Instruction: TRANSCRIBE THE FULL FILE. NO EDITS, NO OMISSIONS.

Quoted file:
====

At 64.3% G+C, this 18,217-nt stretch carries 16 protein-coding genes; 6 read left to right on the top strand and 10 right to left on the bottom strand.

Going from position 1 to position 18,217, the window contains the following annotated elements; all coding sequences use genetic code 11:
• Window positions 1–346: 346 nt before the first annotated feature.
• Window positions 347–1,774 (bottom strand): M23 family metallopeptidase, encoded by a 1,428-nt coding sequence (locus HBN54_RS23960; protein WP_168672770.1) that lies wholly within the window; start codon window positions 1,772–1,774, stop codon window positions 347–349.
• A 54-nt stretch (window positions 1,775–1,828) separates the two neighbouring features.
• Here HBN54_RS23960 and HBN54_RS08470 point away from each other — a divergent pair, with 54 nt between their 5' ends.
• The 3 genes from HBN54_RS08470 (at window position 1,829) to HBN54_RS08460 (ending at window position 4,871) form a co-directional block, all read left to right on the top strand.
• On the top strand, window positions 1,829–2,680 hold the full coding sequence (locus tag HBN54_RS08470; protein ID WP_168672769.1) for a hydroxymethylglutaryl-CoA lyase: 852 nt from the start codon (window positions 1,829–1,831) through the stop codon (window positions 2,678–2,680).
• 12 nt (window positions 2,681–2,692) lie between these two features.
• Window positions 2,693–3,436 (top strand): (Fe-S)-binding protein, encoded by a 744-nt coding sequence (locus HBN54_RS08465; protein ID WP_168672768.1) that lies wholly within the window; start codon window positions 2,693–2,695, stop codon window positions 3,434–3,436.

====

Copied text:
At 64.3% G+C, this 18,217-nt stretch carries 16 protein-coding genes; 6 read left to right on the top strand and 10 right to left on the bottom strand.

Going from position 1 to position 18,217, the window contains the following annotated elements; all coding sequences use genetic code 11:
• Window positions 1–346: 346 nt before the first annotated feature.
• Window positions 347–1,774 (bottom strand): M23 family metallopeptidase, encoded by a 1,428-nt coding sequence (locus HBN54_RS23960; protein WP_168672770.1) that lies wholly within the window; start codon window positions 1,772–1,774, stop codon window positions 347–349.
• A 54-nt stretch (window positions 1,775–1,828) separates the two neighbouring features.
• Here HBN54_RS23960 and HBN54_RS08470 point away from each other — a divergent pair, with 54 nt between their 5' ends.
• The 3 genes from HBN54_RS08470 (at window position 1,829) to HBN54_RS08460 (ending at window position 4,871) form a co-directional block, all read left to right on the top strand.
• On the top strand, window positions 1,829–2,680 hold the full coding sequence (locus tag HBN54_RS08470; protein ID WP_168672769.1) for a hydroxymethylglutaryl-CoA lyase: 852 nt from the start codon (window positions 1,829–1,831) through the stop codon (window positions 2,678–2,680).
• 12 nt (window positions 2,681–2,692) lie between these two features.
• Window positions 2,693–3,436 (top strand): (Fe-S)-binding protein, encoded by a 744-nt coding sequence (locus HBN54_RS08465; protein ID WP_168672768.1) that lies wholly within the window; start codon window positions 2,693–2,695, stop codon window positions 3,434–3,436.